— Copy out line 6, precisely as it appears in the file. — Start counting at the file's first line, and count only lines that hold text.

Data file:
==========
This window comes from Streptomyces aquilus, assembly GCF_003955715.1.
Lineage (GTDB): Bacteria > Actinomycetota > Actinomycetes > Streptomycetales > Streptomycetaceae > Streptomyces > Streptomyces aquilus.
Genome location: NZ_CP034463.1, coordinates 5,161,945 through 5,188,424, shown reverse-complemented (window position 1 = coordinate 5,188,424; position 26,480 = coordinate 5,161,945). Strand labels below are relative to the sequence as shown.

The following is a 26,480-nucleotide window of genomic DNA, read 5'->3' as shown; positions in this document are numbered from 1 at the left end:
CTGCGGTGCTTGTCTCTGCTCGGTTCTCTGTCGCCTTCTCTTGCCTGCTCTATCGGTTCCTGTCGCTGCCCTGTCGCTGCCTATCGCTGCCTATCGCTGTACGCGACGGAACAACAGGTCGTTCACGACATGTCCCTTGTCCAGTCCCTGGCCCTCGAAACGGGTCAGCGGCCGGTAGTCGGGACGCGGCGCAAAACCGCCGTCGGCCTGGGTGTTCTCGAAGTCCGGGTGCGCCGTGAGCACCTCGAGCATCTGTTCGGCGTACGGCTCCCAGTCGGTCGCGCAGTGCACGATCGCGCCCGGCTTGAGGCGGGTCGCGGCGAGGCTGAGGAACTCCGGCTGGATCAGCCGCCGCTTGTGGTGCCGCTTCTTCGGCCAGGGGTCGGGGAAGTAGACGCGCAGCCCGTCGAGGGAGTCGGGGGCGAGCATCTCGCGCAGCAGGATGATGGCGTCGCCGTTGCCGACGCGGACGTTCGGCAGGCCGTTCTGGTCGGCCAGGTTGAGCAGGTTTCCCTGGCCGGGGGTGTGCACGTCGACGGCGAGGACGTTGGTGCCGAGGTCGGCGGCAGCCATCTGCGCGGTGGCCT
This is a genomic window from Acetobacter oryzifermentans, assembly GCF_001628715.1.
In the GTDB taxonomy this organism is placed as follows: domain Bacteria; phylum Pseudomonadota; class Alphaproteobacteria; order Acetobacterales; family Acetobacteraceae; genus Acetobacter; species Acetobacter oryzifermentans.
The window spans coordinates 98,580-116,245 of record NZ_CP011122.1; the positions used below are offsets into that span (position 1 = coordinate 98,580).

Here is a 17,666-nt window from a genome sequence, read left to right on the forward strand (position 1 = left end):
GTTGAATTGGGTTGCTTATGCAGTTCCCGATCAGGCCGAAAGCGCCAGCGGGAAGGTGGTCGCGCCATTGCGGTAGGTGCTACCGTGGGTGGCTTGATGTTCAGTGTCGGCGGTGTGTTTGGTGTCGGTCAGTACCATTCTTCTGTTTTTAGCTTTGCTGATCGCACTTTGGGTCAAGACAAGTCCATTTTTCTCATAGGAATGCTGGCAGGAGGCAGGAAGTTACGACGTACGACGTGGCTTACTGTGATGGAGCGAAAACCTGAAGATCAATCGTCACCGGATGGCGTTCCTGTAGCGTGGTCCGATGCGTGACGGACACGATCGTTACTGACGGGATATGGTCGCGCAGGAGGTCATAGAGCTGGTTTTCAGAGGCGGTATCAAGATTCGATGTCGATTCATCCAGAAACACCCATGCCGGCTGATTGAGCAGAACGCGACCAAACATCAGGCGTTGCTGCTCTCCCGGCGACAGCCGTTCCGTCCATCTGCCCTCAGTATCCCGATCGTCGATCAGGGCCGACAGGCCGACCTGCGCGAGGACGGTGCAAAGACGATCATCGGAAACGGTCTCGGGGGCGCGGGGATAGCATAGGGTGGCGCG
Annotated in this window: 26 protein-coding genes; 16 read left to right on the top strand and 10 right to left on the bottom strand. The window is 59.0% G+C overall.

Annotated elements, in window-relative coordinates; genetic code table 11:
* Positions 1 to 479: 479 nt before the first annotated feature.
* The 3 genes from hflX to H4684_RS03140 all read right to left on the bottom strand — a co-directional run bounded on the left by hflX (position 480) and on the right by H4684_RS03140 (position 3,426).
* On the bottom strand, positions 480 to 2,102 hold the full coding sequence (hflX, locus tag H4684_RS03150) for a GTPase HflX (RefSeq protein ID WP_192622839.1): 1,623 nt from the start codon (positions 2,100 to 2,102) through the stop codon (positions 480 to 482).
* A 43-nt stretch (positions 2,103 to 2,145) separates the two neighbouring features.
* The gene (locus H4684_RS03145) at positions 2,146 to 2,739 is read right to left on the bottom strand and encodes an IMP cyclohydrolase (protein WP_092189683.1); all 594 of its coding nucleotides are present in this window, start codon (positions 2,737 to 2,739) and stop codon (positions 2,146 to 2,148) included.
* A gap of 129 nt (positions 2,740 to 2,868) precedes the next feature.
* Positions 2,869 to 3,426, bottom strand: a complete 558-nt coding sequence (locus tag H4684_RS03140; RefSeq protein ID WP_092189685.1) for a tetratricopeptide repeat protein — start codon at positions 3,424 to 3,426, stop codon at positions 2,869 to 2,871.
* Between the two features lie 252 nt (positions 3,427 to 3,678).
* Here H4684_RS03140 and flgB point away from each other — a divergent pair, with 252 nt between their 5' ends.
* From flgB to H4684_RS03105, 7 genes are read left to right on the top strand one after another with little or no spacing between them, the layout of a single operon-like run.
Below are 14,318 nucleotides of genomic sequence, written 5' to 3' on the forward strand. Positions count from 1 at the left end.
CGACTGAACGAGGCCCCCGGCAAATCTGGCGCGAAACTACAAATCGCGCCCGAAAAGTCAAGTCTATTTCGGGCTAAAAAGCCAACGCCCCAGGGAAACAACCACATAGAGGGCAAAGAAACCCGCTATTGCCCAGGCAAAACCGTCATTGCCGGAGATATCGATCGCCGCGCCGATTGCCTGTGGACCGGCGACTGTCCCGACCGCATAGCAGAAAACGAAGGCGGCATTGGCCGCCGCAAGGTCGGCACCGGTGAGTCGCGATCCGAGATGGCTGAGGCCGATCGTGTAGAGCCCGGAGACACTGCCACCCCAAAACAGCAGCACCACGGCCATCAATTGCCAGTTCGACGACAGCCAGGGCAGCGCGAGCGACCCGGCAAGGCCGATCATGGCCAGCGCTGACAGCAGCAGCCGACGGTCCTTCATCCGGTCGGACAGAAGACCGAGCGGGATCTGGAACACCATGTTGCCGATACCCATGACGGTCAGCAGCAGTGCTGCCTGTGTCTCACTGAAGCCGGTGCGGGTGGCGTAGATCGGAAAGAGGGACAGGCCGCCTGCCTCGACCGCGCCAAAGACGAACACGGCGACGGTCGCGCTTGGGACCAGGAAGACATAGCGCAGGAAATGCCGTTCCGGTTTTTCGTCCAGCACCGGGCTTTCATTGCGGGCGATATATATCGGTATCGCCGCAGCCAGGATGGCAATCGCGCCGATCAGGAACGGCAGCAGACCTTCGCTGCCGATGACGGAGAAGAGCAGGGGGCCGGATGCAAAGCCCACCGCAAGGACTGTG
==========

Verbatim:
This is a genomic window from Acetobacter oryzifermentans, assembly GCF_001628715.1.